Climate change feedback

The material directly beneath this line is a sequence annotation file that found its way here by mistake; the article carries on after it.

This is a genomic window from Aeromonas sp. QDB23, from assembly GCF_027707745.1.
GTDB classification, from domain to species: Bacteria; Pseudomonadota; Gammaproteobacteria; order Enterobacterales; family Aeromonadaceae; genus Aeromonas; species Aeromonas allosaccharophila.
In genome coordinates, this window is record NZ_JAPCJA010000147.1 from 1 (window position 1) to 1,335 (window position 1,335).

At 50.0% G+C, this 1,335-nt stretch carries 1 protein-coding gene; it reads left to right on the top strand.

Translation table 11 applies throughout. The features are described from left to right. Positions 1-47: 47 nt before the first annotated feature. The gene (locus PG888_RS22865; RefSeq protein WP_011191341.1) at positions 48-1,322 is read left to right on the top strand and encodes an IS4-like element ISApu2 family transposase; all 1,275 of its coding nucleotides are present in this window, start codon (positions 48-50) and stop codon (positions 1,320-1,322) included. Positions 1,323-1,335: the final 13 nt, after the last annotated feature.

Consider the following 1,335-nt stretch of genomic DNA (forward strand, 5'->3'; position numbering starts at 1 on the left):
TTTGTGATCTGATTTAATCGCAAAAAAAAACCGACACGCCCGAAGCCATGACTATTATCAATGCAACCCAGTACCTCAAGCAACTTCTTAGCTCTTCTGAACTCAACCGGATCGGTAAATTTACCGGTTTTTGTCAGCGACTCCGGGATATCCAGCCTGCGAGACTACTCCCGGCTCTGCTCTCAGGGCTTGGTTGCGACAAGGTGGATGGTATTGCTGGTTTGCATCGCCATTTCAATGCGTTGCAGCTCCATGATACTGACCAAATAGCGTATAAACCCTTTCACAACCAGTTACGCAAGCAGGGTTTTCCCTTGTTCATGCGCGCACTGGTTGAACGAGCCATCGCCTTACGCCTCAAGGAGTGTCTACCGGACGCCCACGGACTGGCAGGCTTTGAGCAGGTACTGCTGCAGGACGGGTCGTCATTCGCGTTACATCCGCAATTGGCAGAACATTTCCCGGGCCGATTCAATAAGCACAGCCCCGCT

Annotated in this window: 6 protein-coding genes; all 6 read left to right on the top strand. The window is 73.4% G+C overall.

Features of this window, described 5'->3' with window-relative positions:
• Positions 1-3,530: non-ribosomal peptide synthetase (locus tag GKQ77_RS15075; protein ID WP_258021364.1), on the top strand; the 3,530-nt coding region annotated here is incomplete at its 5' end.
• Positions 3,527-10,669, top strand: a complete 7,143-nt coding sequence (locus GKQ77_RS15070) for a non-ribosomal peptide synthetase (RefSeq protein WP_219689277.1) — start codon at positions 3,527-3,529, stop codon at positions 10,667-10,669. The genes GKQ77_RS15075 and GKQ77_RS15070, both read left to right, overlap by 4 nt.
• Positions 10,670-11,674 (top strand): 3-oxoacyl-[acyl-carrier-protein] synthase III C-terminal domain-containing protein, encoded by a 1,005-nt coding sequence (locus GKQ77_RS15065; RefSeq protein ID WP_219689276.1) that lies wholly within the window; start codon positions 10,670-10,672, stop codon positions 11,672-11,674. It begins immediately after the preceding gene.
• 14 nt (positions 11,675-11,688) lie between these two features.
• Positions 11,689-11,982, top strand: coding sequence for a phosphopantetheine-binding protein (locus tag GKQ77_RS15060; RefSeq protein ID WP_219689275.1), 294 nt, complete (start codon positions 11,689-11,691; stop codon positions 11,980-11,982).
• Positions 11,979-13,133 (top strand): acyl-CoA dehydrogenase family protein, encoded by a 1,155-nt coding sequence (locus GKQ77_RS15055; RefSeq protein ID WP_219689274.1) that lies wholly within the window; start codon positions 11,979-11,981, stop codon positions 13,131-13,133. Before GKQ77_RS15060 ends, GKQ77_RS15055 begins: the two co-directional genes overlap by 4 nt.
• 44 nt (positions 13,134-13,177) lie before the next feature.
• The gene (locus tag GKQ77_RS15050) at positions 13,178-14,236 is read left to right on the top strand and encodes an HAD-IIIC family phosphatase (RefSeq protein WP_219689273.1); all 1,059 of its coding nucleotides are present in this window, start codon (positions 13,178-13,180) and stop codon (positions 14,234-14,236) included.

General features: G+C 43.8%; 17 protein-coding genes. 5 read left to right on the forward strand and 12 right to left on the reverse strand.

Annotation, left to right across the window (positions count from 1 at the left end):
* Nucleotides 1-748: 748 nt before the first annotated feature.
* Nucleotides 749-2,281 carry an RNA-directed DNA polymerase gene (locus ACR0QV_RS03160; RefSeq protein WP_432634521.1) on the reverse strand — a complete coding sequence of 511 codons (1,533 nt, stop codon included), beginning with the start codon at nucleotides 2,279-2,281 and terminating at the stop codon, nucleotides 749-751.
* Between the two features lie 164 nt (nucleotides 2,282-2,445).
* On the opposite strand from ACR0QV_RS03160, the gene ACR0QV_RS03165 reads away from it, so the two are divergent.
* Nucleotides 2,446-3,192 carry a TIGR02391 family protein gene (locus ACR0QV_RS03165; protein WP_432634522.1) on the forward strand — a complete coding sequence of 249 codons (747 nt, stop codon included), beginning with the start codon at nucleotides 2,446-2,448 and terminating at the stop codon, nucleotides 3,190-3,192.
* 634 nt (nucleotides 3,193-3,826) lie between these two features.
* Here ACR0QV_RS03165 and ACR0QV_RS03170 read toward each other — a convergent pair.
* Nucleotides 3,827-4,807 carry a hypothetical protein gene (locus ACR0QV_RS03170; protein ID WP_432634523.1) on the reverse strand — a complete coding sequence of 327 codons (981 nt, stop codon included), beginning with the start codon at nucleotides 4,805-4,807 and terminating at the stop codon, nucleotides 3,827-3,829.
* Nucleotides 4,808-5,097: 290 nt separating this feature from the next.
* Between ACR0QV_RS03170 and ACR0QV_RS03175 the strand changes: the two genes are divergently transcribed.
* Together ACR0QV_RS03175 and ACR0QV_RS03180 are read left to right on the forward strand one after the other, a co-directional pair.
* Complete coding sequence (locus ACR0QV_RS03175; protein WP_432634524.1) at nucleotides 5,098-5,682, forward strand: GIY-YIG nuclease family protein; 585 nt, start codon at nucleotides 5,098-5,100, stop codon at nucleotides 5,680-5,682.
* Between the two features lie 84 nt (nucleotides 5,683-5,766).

Climate change feedback is important in the understanding of global warming because feedback processes may amplify or diminish the effect of each climate forcing, and so play an important part in determining the climate sensitivity and future climate state. Feedback in general is the process in which changing one quantity changes a second quantity, and the change in the second quantity in turn changes the first. Positive feedback amplifies the change in the first quantity while negative feedback reduces it.The term ""forcing"" means a change which may ""push"" the climate system in the direction of warming or cooling. An example of a climate forcing is increased atmospheric concentrations of greenhouse gases. By definition, forcings are external to the climate system while feedbacks are internal; in essence, feedbacks represent the internal processes of the system. Some feedbacks may act in relative isolation to the rest of the climate system; others may be tightly coupled; hence it may be difficult to tell just how much a particular process contributes. Forcings, feedbacks and the dynamics of the climate system determine how much and how fast the climate changes. The main positive feedback in global warming is the tendency of warming to increase the amount of water vapor in the atmosphere, which in turn leads to further warming. The main negative feedback comes from the Stefan–Boltzmann law, the amount of heat radiated from the Earth into space changes with the fourth power of the temperature of Earth's surface and atmosphere.Some observed and potential effects of global warming are positive feedbacks, which contribute directly to further global warming. The Intergovernmental Panel on Climate Change's (IPCC) Fourth Assessment Report states that ""Anthropogenic warming could lead to some effects that are abrupt or irreversible, depending upon the rate and magnitude of the climate change.""